By Ellen Morgan
When Boris Johnson announced a nationwide lockdown on 23rd March, many of us did what we do best to cope with any situation presenting change and uncertainty: we bought a lot of things online. Though there were countless critics who said that internet shopping wasn’t helping anyone and was unnecessarily spreading the coronavirus among delivery drivers and warehouse workers, the British public told themselves they were helping retailers stay afloat in these trying times and just carried on buying.
[blockquote author=”” ]this vision of lockdown as a blessing in disguise and a time that we would remember fondly has dissolved[/blockquote]
What is clear is that back in March, many of us saw lockdown as an opportunity to improve ourselves and our homes; we were all going to emerge after a few weeks with the body of a 90s supermodel and with the culinary skill of Jamie Oliver. Exercise equipment such as treadmills, bikes and yoga mats have consistently been the most purchased items in the UK during lockdown, which is unsurprising as many gym bunnies adjust to working out at home. But this tells us that a lot of people who did not previously squeeze themselves into Lycra sportswear are now becoming more active, and as lockdown has unfolded, are embracing exercise in a way that works for them. Working from home as given many of us the time to invest in exercising in the comfort of our own homes and surroundings, which is undoubtedly a positive purchasing trend.
The sales of hair clippers and makeup have also soared. With videoconferencing and FaceTime now the norm, more of us care about looking ‘camera-ready,’ and presenting to our colleagues and friends the best-looking version of ourselves. On a deeper level, this taps into our pride, which comes from not letting others think that we have surrendered to a world of no makeup and constant snacking in lockdown. For a lot of us, working to keep our pre-lockdown appearance and personality will eventually take its toll on our mental health and bank account, but there will always be that pressure as long as your friends seem to look effortlessly glamorous.
It’s safe to say that this vision of lockdown as a blessing in disguise and a time that we would remember fondly has dissolved. Where people started by perfecting their sourdough bread, they have ended with riots to defund the police force. The most purchased books at the beginning of lockdown were described as ‘uplifting’ reads through which ‘you escape somewhere else entirely.’ The British public embraced more frivolous reading, as we can see from our literary habits at the start of lockdown: we were mainly buying books on self-betterment and deliciously comforting stories to distract us from not being able to leave our homes more than once a day.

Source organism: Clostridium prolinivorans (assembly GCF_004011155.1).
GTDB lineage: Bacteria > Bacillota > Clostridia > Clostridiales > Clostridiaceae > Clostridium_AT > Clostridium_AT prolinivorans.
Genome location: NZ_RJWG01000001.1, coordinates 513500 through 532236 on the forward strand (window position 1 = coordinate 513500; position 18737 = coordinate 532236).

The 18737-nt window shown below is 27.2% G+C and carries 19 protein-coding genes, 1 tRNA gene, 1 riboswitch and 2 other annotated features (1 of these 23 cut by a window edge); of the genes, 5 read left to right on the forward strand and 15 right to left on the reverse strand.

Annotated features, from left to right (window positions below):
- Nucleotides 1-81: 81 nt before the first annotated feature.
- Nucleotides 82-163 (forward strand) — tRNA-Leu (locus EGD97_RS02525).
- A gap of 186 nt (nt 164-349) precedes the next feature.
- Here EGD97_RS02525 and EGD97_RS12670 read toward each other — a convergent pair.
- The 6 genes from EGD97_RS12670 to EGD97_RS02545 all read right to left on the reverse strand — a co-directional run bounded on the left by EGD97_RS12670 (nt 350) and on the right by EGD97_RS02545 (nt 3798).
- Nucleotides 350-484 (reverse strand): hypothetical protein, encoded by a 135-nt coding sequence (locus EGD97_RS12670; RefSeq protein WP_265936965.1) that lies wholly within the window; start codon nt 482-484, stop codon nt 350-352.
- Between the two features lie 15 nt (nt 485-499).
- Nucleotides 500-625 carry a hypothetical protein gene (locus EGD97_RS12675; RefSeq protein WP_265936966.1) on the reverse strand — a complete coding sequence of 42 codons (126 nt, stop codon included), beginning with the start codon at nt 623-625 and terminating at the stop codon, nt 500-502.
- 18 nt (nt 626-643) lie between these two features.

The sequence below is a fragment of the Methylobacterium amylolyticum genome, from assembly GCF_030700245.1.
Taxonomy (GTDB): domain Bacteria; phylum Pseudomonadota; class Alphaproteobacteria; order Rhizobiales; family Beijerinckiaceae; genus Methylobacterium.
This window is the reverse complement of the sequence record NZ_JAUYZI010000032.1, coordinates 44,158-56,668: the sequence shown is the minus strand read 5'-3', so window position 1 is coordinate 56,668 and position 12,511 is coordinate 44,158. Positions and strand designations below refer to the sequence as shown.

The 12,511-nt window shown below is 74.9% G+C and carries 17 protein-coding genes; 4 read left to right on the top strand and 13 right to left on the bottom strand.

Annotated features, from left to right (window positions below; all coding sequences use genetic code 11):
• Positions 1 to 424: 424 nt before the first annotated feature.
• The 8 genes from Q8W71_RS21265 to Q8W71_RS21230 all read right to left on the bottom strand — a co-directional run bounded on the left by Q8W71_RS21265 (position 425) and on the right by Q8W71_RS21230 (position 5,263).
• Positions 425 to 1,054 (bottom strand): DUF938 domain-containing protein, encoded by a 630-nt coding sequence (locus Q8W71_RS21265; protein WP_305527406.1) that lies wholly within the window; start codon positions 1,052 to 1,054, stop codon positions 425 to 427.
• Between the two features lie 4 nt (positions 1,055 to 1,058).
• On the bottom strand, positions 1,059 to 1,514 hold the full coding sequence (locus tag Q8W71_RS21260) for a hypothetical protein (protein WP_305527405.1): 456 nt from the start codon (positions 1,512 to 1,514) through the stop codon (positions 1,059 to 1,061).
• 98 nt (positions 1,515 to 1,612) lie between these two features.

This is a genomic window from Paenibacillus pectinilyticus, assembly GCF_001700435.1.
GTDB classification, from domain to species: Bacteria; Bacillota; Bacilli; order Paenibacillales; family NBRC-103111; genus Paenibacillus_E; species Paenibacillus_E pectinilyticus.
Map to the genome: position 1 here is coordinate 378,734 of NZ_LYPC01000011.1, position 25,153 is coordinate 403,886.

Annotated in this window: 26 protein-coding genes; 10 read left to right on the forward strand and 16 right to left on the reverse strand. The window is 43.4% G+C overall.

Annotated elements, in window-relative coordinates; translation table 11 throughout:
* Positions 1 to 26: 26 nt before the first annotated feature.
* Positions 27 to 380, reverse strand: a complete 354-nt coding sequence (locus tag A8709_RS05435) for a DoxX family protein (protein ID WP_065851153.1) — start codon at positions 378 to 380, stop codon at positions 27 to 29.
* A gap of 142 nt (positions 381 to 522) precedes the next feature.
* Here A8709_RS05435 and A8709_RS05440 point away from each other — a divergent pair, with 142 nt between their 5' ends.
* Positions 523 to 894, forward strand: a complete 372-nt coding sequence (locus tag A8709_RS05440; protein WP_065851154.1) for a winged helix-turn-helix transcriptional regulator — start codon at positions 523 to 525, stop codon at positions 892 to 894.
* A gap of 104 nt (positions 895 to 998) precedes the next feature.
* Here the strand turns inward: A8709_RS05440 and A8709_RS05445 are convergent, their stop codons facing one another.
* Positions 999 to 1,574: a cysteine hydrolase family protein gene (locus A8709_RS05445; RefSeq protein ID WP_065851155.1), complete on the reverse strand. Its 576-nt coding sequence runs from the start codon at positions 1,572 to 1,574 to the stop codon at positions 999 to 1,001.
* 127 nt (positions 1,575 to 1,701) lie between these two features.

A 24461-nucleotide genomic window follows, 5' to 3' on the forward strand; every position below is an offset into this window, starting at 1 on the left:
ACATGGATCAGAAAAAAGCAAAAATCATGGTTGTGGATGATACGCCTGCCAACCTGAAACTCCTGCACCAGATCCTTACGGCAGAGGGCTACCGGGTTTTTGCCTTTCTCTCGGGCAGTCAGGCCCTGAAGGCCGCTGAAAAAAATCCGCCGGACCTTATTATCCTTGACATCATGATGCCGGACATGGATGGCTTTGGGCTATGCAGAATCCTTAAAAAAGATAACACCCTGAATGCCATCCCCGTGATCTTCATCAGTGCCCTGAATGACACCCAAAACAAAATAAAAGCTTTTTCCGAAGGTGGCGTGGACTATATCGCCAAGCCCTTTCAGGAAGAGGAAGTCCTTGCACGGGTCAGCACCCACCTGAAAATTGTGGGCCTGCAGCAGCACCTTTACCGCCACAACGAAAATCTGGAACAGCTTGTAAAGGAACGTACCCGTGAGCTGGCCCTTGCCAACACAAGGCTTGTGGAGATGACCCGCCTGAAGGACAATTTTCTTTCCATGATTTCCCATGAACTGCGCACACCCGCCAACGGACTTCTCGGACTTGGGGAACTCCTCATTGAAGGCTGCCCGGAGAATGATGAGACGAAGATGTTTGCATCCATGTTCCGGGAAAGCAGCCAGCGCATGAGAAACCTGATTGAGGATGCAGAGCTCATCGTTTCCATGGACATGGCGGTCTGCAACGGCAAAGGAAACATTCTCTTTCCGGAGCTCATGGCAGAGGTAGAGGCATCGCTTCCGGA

[blockquote author=”” ]It is now impossible to remain ignorant to the events taking the world by storm, which are fuelled by centuries of institutionalised and systematic racism[/blockquote]
However, after the killing of George Floyd, which catapulted the Black Lives Matter movement into mainstream media like never before, the idea of ‘escaping’ reality has become something only available to those who are privileged enough to be able to switch off from the horrors of racism. The Best-Selling book on Amazon is currently ‘Why I’m no longer talking to White People about race,’ and in the site-wide top ten list, there are numerous other fiction and non-fiction reads that focus on the experiences of characters of colour or examine racial tensions in the UK. It is now impossible to remain ignorant to the events taking the world by storm, which are fuelled by centuries of institutionalised and systematic racism. Rather than denying it or simply choosing not to think about it, more and more people are actively educating themselves and coming to terms with how they have perpetuated this, because the truth is that all white people have at one time or another. This means that something very significant has been achieved in lockdown: some of us may not have mastered the perfect eyeliner flick or got a six-pack, but we all now have the time to do the uncomfortable work of examining our own prejudices and privileges.
Lockdown has made us better people, just not in the way we thought it would.
Image: Sari Montag. Available via Flickr.